[Danger: football analogies used with abandon in this post.]
As the 2009 NFL season opened, Michael Vick, ex-Atlanta Falcons star quarterback and infamous dog torturer/killer, was hired by the Philadelphia Eagles after spending a short time (too short) in prison. In my opinion, this situation is proof, once again, that truth is far stranger than fiction. That the NFL would allow this guy to play again is one thing. That any team would pick him up is another, incredibly absurd, one. Of course, NFL teams conveniently ignore wife beating, late-night stabbings in bars and the carrying of unlicensed weapons so I suppose I shouldn’t be surprised. Alas, this is all fodder for a post on another subject. For now, I want to discuss the related challenges of the hiring and management of top-notch employees who often know they’re the best, make it perfectly clear to everyone else that they are the best and expect to be subject to a different set of rules just because they’re the best.
Once in a while, you run across people who are not only among the smartest, most capable, and hardest working people you’ve ever met, but they’re also quiet, humble, selfless and unpretentious. Totally phenomenal. Think Tom Brady, quarterback of the New England Patriots or Payton Manning of the Indianapolis Colts. In a business context, you hire those people in a minute – whether or not you can afford them. They add incredible value not only through the specific work they do, but through their actions, reactions, leadership and participation as well. They have a positive impact on the performance of everyone around them.
Sometimes, though, when you find a person with such talents, they can be arrogant, egotistical and, let’s face it, an asshole. Do you hire those people as quickly? Do you sacrifice what your gut is screaming at you to get that level of ability and talent into your company? My short answer is no, it’s just not worth it (see my previous post, When To Get Rid Of The “Best” People Who Work For You).
But what if you’re in dire straights. You absolutely, positively need some serious ammunition in the fight against failure. Do you hire a famous bad boy like Terrell Owens (T.O.) or Randy Moss? Do you convince yourself that you’re the best manager around and you can handle the wildcat or maybe even tame them? Can you do what others have not? Survey says . . . probably not, try to find someone else.
If, however, you are a strong leader and manager and you understand the positives and negatives of what strong individuals can bring to a team, you may have a shot. Further, if you’ve already built a team that follows your lead and sticks together under the culture you’ve built, it may even be a slam-dunk.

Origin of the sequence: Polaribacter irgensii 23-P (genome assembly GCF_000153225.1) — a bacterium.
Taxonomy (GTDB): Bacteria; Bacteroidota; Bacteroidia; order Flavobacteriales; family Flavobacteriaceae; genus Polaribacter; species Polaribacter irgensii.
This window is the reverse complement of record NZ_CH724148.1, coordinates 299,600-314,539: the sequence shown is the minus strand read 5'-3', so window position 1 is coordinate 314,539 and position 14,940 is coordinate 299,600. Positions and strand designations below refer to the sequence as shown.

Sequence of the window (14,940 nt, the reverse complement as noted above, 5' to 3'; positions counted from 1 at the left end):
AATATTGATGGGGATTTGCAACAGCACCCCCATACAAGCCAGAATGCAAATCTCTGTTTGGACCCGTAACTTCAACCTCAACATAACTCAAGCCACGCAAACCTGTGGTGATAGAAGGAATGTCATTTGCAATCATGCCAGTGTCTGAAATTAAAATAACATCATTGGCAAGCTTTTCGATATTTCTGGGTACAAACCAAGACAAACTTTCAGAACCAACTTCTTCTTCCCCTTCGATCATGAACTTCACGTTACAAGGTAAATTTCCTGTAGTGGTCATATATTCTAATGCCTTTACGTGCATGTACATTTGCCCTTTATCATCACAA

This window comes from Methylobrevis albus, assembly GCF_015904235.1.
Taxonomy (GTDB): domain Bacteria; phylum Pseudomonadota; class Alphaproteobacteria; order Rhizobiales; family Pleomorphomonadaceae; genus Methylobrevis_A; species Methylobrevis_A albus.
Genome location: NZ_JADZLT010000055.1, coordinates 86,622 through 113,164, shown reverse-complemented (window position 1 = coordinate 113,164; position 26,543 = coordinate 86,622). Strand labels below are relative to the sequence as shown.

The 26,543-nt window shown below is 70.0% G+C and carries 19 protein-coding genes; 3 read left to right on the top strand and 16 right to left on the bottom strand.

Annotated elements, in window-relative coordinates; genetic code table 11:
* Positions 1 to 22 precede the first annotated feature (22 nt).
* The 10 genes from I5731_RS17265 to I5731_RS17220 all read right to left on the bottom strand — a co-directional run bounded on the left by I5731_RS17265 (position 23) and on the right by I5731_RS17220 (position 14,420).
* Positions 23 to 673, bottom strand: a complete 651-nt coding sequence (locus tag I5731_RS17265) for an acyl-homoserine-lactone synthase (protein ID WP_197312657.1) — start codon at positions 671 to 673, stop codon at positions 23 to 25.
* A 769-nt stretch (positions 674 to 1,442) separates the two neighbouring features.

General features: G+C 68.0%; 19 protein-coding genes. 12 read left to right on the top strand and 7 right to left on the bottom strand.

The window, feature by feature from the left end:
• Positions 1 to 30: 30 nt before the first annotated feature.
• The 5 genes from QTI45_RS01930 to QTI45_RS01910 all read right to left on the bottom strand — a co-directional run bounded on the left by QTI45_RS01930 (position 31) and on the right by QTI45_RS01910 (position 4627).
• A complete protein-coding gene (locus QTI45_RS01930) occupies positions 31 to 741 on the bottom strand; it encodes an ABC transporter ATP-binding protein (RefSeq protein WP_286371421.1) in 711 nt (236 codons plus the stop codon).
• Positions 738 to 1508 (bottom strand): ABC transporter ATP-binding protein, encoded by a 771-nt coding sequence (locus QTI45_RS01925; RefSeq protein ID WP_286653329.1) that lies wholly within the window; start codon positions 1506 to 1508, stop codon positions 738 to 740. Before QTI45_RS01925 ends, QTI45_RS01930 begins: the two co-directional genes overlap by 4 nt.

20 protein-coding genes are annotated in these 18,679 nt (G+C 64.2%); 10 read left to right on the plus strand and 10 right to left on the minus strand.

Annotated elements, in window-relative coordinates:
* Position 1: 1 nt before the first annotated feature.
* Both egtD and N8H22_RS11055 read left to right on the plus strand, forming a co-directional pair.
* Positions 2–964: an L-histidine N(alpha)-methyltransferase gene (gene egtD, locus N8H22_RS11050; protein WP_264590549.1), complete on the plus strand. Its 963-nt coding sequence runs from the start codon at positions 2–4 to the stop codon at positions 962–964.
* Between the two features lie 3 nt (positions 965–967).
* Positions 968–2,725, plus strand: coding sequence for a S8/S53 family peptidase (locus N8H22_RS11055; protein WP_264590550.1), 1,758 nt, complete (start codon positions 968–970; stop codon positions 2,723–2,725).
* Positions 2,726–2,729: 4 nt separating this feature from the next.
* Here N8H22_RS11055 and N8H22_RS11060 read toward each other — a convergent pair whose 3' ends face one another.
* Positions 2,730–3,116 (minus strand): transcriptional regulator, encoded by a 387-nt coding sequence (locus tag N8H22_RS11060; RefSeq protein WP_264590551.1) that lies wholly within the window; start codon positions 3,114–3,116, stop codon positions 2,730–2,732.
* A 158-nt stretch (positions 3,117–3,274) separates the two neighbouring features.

Let’s take a look at the aforementioned cases of Terrell Owens, previously an out of control trouble-maker with the Philadelphia Eagles and San Francisco 49ers and Randy Moss, now with the New England Patriots, but previously a problem child with the Oakland Raiders and Minnesota Vikings. Both T.O. and Moss are among the best receivers in the NFL. They both know it and believe they deserve recognition for it. They both have a history of playing for themselves before playing for their team and being trouble-makers on and off the field.
T.O. was treated like the team savior at both S.F. and Philadelphia. He was kowtowed to, given visibility and his demands were met. Moss had similar experiences at Minnesota and Oakland. Big babies who were given a free run because of their incredible talent. What happened next is enlightening. T.O. went on to play with the Dallas Cowboys where the owner continued the tradition of putting T.O. on a public pedestal and giving the crying baby what he wanted and Moss went to New England, where the owner and coach told him that he was just another cog in the wheel and treated him like everyone else.
Further, and maybe even more importantly, the Cowboys as a team accepted T.O.’s antics where the Patriots, as a team, wouldn’t put up with Moss’s bullshit. The result is that Moss became a part of the Patriot team and organization, winning a Super Bowl and breaking the NFL receptions record. T.O., well, T.O. remained T.O. and was unconditionally released (that means kicked out), once again, and was picked up by another NFL team – the Buffalo Bills. We’ll see how that goes.
The leaders of the Patriots recognized the cost of bringing an egotistical, loudmouth, crybaby onto the team and made it clear to him through words and actions that it wouldn’t be tolerated. You step out of line and you will be docked pay and put on the bench. The team comes before you . . . always. But the Patriots had an even stronger tool, the team itself. Apparently, the already tight and focused team wouldn’t put up with any crap. When there is no support for bad behavior and no ears to listen to out of line complaints or demands, even prima donnas get lonely pretty fast. The team’s leaders (primarily head coach Bill Belichick) had instilled a culture in the team that was a strong bonding element. Outsiders have to adopt the culture or the team, itself, will force them out.
So, the questions you need to ask yourself before hiring a notorious super-contributor/bad-boy(girl) are whether you’re a strong enough leader and have you built a strong enough (culturally aligned) team. If you are and you have, you can probably bring anyone you choose in as a contributor. If you aren’t (yet) or you haven’t, bringing such a person in will lead to big problems. If you decide to anyway, you may want to line up that trade ahead of time.